On Wednesday, Mr. Pavlou and his lawyer walked out of the disciplinary hearing, claiming the university was failing to follow its own procedures. The university denied these charges in a statement to the press.

Queensland’s investigative zeal is embarrassingly selective. Administrators don’t seem to have spent much time, if any, investigating the students who disrupted the protest last July. Was there a link between the Confucius Institute or the Chinese Consulate and the organized group that broke up a peaceful protest? How did the Chinese police know to visit a Queensland student’s family? Is there a Chinese effort to monitor and intimidate Chinese students abroad? Do Queensland students critical of Beijing face additional threats? That it somehow seemed more important to comb through Mr. Pavlou’s social-media posts than to devote major resources to questions like these is the measure of how badly the administration has lost its way.

The university has stoutly denied wrongdoing at every point. It asserts that the relationship with the Chinese Consulate and the Confucius Institute is entirely proper, that Mr. Pavlou’s disciplinary case has nothing to do with free speech, and that the information about Mr. Høj’s bonus released in the Australian Senate was partial and misleading. As Queensland chancellor Peter Varghese—a distinguished public servant with impeccable credentials in the Australian security establishment—summarizes the university’s position: “Boycotting China is not a sensible option. What we need is clear-eyed engagement which serves our interests and is faithful to our values.”

Mr. Varghese isn’t wrong about that, and Queensland isn’t wrong to want Chinese students. The value of having them on campus goes well beyond money. They bring different and challenging perspectives that other students need to encounter.

But the lesson for U.S. college presidents and trustees should be clear: The moral and reputational damage of mishandling a relationship with China can be ruinous. Open debate about topics like Hong Kong, Taiwan, Xinjiang and Tibet shouldn’t be suppressed simply because a foreign government objects. And if any students are to be expelled for violations of university standards, it shouldn’t be peaceful protesters, but conscious agents of a foreign police state who abuse their university status to snoop on their peers.

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China moves to control Hong Kong
« Reply #34 on: May 23, 2020, 09:41:02 AM »
https://www.nationalreview.com/2020/05/china-moves-to-control-hong-kong-beijing-geopolitical-hardball-could-reshape-asia/#slide-1

Beijing Moves to Control Hong Kong
By MICHAEL AUSLIN
May 22, 2020 6:36 PM


The PRC's geopolitical hardball could reshape Asia.

Under cover of the global coronavirus crisis, China is moving to rewrite Asia’s geopolitical map. Beijing has announced it will essentially take control of Hong Kong by directly imposing a sweeping national-security law, bypassing the territory’s elected Legislative Council. Despite repeated assurances by the Chinese Communist Party (CCP) that it would abide by the 1984 agreement with Great Britain to allow Hong Kong to maintain a loose independence under the so-called “one-country, two-systems” framework for 50 years after the 1997 turnover, the past decade has seen a steady erosion of Hong Kong’s freedoms, culminating in the massive million-person-plus demonstrations throughout 2019. Now, those last freedoms face extinction.

The new national-security law will criminalize “foreign interference,” secession activities, and subversion of state power. Moreover, the CCP appears ready to alter Hong Kong’s Basic Law, essentially its constitution. Moreover, China’s security services will be able to operate openly in Hong Kong, further reducing Hong Kong’s sovereignty.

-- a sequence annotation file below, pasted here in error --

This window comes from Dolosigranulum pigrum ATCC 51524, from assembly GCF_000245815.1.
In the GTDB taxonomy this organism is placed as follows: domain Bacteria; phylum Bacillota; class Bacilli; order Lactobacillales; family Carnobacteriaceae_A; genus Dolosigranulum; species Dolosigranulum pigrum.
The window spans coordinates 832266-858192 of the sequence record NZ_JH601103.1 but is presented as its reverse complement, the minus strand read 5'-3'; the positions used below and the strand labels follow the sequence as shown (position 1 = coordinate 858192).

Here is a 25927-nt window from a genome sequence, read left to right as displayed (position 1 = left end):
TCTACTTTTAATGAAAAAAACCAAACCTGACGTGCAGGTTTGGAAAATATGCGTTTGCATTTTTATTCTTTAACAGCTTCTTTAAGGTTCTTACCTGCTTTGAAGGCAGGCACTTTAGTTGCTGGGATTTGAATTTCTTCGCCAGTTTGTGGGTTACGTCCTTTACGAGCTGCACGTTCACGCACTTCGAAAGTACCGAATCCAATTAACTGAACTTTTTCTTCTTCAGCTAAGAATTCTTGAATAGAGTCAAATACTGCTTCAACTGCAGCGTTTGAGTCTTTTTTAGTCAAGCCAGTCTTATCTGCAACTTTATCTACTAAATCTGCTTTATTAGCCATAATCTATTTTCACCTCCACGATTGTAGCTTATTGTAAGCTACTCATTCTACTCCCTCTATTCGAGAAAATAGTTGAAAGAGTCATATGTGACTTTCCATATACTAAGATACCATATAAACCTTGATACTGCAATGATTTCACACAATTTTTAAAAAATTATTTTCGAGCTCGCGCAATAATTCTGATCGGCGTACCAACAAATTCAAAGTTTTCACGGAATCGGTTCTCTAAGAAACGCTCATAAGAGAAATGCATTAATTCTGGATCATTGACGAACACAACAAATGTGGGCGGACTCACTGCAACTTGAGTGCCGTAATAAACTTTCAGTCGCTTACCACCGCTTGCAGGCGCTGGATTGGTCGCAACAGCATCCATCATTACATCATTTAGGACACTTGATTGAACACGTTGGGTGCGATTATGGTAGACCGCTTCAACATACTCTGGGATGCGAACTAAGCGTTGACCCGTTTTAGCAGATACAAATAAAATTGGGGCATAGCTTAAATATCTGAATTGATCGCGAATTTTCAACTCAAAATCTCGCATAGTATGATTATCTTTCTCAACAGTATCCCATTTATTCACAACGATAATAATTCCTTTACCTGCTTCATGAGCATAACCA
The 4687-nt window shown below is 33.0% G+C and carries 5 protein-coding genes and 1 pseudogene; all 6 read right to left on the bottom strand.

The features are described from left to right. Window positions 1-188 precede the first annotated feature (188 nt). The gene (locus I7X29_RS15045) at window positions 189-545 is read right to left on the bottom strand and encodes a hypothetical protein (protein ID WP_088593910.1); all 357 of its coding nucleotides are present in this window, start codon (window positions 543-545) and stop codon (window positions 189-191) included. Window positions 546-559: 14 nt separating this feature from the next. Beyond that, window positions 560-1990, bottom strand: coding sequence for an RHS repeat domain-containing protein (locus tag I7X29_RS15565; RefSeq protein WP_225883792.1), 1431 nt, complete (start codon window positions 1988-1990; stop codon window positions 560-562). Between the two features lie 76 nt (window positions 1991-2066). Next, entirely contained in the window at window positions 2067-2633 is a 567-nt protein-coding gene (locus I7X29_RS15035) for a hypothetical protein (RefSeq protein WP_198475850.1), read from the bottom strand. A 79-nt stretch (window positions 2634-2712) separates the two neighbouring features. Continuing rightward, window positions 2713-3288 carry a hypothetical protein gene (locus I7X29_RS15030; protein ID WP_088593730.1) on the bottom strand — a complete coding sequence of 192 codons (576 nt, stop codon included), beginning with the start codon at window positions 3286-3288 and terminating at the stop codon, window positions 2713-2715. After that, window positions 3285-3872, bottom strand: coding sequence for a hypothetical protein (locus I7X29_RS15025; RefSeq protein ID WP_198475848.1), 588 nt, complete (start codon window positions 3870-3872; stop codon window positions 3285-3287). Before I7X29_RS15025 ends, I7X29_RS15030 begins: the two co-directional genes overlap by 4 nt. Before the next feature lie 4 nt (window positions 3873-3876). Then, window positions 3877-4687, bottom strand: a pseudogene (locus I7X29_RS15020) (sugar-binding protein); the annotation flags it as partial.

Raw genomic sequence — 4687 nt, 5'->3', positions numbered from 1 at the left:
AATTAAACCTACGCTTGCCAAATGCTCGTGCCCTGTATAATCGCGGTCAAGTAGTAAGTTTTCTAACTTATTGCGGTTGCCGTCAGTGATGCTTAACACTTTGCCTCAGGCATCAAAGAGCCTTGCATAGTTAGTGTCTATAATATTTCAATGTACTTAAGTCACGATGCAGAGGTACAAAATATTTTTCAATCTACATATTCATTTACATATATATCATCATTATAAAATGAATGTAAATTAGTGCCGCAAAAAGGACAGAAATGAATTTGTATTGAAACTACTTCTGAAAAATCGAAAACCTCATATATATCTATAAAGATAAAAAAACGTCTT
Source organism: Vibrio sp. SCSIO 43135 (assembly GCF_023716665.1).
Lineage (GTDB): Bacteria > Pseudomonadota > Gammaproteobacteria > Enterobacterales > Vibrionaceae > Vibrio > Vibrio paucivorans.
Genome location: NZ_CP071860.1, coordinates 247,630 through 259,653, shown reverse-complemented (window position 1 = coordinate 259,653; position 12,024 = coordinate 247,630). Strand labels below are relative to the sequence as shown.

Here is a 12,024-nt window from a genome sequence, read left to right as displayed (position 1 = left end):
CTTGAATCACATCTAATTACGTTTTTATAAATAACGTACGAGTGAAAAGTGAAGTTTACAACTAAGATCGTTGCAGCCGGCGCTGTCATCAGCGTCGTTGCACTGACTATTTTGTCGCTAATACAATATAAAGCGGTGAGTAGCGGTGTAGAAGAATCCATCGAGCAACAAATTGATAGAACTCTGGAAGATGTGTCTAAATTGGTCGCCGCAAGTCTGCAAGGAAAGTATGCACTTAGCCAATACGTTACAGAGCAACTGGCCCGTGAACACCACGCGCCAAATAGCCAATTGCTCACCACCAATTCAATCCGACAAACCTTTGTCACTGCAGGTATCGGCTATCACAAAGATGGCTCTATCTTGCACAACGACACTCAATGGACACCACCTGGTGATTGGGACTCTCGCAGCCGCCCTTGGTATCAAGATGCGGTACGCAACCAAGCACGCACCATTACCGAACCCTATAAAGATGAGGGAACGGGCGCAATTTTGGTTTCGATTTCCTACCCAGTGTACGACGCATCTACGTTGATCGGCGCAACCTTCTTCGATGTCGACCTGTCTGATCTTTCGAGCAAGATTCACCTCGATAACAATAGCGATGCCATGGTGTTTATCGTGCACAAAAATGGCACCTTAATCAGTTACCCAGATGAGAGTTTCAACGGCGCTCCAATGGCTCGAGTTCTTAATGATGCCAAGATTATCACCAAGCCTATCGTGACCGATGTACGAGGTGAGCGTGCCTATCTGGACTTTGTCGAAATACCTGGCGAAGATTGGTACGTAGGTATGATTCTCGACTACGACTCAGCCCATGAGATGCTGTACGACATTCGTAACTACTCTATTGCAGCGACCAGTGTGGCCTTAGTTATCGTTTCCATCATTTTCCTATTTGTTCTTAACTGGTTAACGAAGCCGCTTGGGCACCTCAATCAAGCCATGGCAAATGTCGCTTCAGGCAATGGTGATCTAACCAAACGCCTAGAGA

Only 23 years have passed since Great Britain handed over the colony to Beijing, and in that time, Hong Kong’s importance as a financial hub has lessened as Shanghai and other mainland financial centers developed. Yet Hong Kong always remained a symbol of relative freedom within China’s Communist system, and as the CCP has steadily clawed back power inside China since the accession to power of General Secretary Xi Jinping, Hong Kong’s status increasingly became irreconcilable with trends on the mainland. The CCP pushed electoral reforms by Hong Kong’s Legislative Council that ensured the election of pro-Beijing candidates, interfered with the courts and press, and steadily increased the mainland’s influence over society.

When Chief Executive Carrie Lam last year proposed an extradition bill that would have allowed the rendering of Hong Kong citizens to the mainland, the dormant democracy protests flared up, consuming the territory’s political and social life for much of the year. Lam was forced to withdraw the bill, but Beijing bided its time until the protests died down, even as the fundamental questions about Hong Kong’s future remained unanswered. Fearing the return of massive protests against Beijing’s increasing influence on the island once the coronavirus crisis has passed, the CCP has decided in essence to abrogate the remainder of Hong Kong’s freedoms with the imposition of the national-security bill.

The proposed national-security bill not only reveals that the CCP cannot be trusted to honor its international agreements. The bigger story is Mr. Xi’s willingness to aggressively move against any potential separatist movements, regardless of international law or morality. Beijing’s move to take over Hong Kong cannot be separated from its stamping out of Chinese civil society, as well as its brutal crackdowns in Xinjiang and Tibet.

Even more ominous is the specter that this throws on Taiwan. The democratic island nation just inaugurated President Tsai Ing-wen for a second term, and Tsai’s steadfast rejection of Beijing’s attempts to force Taiwan into a similar one country-two systems model has made her a target of CCP invective and intimidation.